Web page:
I found this product called "Super Snow" at one of the teacher supplies store.  So we decided to make our own snow.  I greeted D with this set up one day.

The process is simple, you just measure one teaspoon of this product and mix it with 4 oz of water.

Stir and stir and stir....

Here is some snow!

We made a larger batch later and D had a blast.  I am keeping this away from M as she tends to taste whatever she plays with.  I never knew about this product till date, am I the only one?

Thursday, January 19, 2012

Wednesday, January 18, 2012

DIY Sound Cylinders

I wanted to share some of the DIY materials from our homeschool.  As you all already know Montessori Materials are expensive and lets face it, buying all the materials for home use, where only one or two children use it seems like a terrible expense, especially in single income households.  While some sensorial materials are extremely difficult to make like the knobbed cylinders, some are extremely easy to put together using simple household objects.  One such material is the Sound Cylinders.  If we were to buy this online, it would cost us anywhere from $20 for a reasonable quality one to $75 for a premium quality.  The cost for making this using items from the house, $0!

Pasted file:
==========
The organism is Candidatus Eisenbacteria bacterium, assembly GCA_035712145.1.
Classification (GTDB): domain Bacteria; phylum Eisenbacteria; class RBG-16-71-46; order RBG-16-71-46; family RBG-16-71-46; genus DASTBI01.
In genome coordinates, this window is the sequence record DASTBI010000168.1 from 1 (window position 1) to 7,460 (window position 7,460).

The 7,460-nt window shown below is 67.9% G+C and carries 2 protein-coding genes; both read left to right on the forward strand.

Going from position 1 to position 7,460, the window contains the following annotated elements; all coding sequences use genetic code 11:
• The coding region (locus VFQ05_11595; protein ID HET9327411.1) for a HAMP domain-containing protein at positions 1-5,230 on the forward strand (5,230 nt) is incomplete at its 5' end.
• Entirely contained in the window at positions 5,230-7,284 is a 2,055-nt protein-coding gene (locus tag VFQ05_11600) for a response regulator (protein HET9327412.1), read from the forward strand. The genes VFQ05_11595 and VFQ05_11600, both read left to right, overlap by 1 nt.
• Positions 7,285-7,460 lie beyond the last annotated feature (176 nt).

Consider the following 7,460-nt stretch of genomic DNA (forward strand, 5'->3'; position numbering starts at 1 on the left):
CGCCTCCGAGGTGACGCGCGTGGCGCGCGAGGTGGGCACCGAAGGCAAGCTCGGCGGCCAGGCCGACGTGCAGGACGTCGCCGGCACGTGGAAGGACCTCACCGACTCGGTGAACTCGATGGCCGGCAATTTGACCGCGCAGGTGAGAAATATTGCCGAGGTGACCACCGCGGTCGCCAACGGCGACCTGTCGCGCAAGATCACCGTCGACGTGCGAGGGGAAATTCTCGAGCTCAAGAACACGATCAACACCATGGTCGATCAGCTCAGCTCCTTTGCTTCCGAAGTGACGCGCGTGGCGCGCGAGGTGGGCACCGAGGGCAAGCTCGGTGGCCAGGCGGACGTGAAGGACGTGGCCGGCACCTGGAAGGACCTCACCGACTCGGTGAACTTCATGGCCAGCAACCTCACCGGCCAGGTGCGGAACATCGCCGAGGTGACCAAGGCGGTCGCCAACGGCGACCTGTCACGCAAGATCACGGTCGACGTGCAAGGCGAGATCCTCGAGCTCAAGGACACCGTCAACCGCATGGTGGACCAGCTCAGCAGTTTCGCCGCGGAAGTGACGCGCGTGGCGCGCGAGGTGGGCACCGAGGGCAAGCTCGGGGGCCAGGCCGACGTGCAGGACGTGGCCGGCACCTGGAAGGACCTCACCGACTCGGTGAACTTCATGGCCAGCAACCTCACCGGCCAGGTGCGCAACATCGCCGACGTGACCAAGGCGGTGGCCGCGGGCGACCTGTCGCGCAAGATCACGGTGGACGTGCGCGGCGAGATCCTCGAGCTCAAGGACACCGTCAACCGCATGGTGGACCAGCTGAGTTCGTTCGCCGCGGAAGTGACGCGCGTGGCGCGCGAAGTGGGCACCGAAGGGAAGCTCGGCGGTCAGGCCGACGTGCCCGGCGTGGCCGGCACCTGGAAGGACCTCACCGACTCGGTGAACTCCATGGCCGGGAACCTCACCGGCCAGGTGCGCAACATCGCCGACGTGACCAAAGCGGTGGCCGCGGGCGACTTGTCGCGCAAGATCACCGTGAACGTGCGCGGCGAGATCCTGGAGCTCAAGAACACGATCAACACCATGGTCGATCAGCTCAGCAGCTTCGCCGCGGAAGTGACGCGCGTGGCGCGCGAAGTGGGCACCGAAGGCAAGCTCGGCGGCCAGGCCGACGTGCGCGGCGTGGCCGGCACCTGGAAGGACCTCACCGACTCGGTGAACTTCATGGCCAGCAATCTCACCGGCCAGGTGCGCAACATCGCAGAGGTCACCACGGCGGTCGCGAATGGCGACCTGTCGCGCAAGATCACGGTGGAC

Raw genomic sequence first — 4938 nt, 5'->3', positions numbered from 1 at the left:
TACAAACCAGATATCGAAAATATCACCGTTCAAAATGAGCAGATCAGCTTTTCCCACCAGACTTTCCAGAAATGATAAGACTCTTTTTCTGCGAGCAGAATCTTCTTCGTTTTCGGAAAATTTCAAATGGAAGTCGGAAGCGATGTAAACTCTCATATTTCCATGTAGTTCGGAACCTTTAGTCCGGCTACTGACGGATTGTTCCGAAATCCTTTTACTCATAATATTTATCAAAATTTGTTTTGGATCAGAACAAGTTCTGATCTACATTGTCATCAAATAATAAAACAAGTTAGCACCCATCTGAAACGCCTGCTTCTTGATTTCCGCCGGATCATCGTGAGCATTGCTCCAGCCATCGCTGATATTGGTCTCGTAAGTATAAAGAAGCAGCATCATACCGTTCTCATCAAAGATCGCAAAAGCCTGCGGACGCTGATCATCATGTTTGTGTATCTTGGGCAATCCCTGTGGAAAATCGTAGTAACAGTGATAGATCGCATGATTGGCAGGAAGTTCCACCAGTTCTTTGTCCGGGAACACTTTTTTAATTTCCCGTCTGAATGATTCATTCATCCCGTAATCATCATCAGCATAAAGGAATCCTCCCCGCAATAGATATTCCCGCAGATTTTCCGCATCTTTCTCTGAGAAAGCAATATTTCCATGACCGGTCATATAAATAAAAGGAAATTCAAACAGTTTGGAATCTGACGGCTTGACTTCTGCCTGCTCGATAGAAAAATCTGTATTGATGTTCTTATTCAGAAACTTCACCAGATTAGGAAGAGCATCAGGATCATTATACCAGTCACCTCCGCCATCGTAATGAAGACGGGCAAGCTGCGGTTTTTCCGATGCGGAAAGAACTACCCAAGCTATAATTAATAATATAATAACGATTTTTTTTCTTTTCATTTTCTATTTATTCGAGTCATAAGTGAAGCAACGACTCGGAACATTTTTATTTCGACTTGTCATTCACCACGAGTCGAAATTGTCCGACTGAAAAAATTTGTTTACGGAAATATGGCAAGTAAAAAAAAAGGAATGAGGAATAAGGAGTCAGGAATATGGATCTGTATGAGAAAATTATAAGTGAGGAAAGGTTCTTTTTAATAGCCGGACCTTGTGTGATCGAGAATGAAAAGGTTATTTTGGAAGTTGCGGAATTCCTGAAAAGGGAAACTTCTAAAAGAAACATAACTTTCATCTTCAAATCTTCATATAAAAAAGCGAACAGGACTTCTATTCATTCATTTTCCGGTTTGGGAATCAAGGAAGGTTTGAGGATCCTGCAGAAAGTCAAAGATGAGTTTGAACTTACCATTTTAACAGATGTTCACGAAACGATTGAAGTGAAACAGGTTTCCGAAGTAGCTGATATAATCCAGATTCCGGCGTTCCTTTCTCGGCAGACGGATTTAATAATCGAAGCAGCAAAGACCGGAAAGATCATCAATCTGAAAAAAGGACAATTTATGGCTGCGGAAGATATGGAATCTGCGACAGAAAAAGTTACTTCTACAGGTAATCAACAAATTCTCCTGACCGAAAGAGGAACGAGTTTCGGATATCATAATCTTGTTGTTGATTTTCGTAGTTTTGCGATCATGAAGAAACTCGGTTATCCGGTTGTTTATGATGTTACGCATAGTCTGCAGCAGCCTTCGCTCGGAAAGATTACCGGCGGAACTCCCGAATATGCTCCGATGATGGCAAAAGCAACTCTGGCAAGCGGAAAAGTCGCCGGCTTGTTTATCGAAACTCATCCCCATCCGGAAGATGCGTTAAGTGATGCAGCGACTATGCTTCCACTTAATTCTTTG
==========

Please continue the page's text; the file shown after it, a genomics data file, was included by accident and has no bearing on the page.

Here is what you need:
  1. 12 Opaque containers, if you are making six pairs.  I re-used chocolate pudding containers and made only 4 pairs, oh well!  I've seen a variety of other containers throughout the blog world, from painted glass bottles to the toilet paper tubes.